Vietnam’s Ministry of Finance has defended its decision to allow an American-style computerized lottery in the country, saying that the platform is running with transparency.
The ministry, which runs Vietlott, made the comment after many raised their eyebrows over the entry of a foreign partner in the lottery industry, which is a service exclusive to the state, according to Tuoi Tre News.
Vietlott partnered with an indirect subsidiary of Malaysia-based firm Berjaya Corp Bhd (BCorp), which was granted an 18-year investment license to operate the computerized lottery in the country in January.
Responding to government critics, Ministry of Finance deputy head of the finance and banking bureau Nguyen Hoang Duong contended that “Vietnam is inexperienced in this new business model” of running a computerized lottery.
He also pointed out that the partnership is legal since the finance ministry obtained government approval for the partnership in 2011.
“The cooperation helps Vietnam leverage the experience and technology of the foreign partner as well as sharing losses if the business proves unsuccessful,” Duong said.
On the other hand, Vietlott deputy CEO Nguyen Thanh Dam said Berjaya Corp is only indirectly cooperating with them through its local subsidiary Berjaya Gia Thinh Corp, under a business cooperation contract (BCC) worth some $210.58 million.
Dam noted that Berjaya is only in charge with the equipment investment and procurement in the joint venture and has nothing to do with the equity of the company.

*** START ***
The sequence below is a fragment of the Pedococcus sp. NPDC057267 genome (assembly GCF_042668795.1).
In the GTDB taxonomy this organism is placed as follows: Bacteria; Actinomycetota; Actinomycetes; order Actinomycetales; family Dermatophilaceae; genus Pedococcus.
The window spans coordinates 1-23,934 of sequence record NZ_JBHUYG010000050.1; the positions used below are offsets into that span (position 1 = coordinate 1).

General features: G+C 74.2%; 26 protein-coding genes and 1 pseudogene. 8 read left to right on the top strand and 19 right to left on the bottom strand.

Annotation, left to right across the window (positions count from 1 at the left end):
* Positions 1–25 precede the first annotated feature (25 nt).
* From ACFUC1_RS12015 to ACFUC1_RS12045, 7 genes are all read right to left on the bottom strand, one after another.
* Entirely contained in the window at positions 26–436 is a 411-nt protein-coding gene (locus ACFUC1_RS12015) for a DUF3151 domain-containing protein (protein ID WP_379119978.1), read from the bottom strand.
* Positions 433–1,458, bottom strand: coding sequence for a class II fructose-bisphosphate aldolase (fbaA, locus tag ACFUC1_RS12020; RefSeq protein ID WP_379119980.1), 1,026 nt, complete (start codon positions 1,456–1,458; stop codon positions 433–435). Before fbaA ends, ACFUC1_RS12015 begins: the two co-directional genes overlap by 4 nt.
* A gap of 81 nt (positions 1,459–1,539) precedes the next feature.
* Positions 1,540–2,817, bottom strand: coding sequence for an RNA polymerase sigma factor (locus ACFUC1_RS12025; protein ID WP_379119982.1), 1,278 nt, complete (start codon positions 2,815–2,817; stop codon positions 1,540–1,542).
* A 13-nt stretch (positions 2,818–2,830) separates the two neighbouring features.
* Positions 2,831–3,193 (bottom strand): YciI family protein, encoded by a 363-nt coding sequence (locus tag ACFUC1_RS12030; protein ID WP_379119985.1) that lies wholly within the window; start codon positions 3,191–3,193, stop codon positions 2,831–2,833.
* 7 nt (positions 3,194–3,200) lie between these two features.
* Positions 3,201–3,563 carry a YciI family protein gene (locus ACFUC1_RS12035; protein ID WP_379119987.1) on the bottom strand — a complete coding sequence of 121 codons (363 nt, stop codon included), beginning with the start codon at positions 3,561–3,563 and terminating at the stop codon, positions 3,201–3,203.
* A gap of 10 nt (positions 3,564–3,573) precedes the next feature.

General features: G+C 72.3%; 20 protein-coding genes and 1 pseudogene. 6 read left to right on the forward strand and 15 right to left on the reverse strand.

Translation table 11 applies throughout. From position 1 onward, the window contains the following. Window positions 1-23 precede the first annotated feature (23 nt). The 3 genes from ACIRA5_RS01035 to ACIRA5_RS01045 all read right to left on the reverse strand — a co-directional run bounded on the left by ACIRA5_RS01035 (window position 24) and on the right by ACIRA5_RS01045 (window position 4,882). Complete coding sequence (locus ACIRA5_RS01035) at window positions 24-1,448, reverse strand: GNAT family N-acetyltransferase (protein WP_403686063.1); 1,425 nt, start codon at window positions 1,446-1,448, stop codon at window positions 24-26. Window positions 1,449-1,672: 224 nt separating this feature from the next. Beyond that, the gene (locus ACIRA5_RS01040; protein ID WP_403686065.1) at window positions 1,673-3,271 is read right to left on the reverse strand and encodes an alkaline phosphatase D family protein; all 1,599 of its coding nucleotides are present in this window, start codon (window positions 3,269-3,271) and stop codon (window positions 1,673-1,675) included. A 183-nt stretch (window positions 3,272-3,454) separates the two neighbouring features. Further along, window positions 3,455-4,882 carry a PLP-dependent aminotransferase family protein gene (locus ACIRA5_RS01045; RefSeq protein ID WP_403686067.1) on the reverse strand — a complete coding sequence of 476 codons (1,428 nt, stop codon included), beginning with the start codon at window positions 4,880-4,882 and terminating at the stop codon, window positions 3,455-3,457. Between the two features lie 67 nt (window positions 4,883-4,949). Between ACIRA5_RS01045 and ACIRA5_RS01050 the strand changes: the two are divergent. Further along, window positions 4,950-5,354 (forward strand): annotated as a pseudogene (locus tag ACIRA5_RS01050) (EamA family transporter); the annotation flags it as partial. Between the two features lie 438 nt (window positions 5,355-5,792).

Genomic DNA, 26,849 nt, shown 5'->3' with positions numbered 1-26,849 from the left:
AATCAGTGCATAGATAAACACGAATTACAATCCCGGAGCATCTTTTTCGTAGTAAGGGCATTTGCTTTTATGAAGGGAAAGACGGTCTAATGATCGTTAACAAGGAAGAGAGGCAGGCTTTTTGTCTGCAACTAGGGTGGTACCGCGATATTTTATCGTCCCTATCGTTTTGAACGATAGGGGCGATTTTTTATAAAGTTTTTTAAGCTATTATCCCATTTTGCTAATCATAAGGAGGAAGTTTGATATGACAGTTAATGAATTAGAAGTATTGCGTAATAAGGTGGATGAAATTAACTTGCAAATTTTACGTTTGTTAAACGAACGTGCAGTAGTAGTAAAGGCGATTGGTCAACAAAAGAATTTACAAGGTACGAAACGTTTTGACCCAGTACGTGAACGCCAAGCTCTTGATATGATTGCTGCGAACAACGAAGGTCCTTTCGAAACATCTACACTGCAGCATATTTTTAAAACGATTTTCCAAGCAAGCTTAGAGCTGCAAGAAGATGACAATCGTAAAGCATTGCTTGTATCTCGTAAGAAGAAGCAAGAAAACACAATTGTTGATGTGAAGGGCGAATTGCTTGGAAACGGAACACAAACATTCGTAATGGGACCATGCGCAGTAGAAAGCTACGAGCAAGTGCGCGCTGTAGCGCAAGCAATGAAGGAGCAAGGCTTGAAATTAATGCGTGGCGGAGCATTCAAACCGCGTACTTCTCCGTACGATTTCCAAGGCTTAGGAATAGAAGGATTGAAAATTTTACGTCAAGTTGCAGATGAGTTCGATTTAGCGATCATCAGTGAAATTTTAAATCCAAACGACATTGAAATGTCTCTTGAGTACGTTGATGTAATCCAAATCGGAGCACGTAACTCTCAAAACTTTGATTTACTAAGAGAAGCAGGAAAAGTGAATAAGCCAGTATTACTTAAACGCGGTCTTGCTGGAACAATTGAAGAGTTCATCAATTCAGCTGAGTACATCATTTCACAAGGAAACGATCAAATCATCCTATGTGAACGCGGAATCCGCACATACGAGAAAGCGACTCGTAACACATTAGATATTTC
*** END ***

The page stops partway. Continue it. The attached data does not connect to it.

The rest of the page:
“By the time Vietlott was launched in Vietnam, not a single local manufacturer had been able to produce the machines, equipment and technology solutions needed to run the computerized lottery,” Dam said.
When the government official was asked on how much the Malaysian partner gets from the lottery business, Duong declined to disclose Berjaya’s share of revenue.
Under the present gambling law in Vietnam, traditional lottery companies remit 100 percent of their profit to the budget of the local administrations.
Vietlott, according to Duong, will be required to pay taxes but in a different manner. He said, the state-run computerized lottery will be paying 15 percent excise tax and 10 percent value-added tax.
“After excluding these taxes and tax-deductible expenses, the company will continue paying a 20 percent corporate income tariff for the remaining revenue,” he said.
Duong also allayed the fears of traditional lottery operators that Vietlott will “steal” their players, saying that the computerized lottery won’t dent the earning of its traditional counterpart.
“Twenty-one traditional lottery companies in southern Vietnam post a collective revenue of VND240 billion [$10.71 million] a day, while Vietlott sells only four million tickets per draw,” Duong said.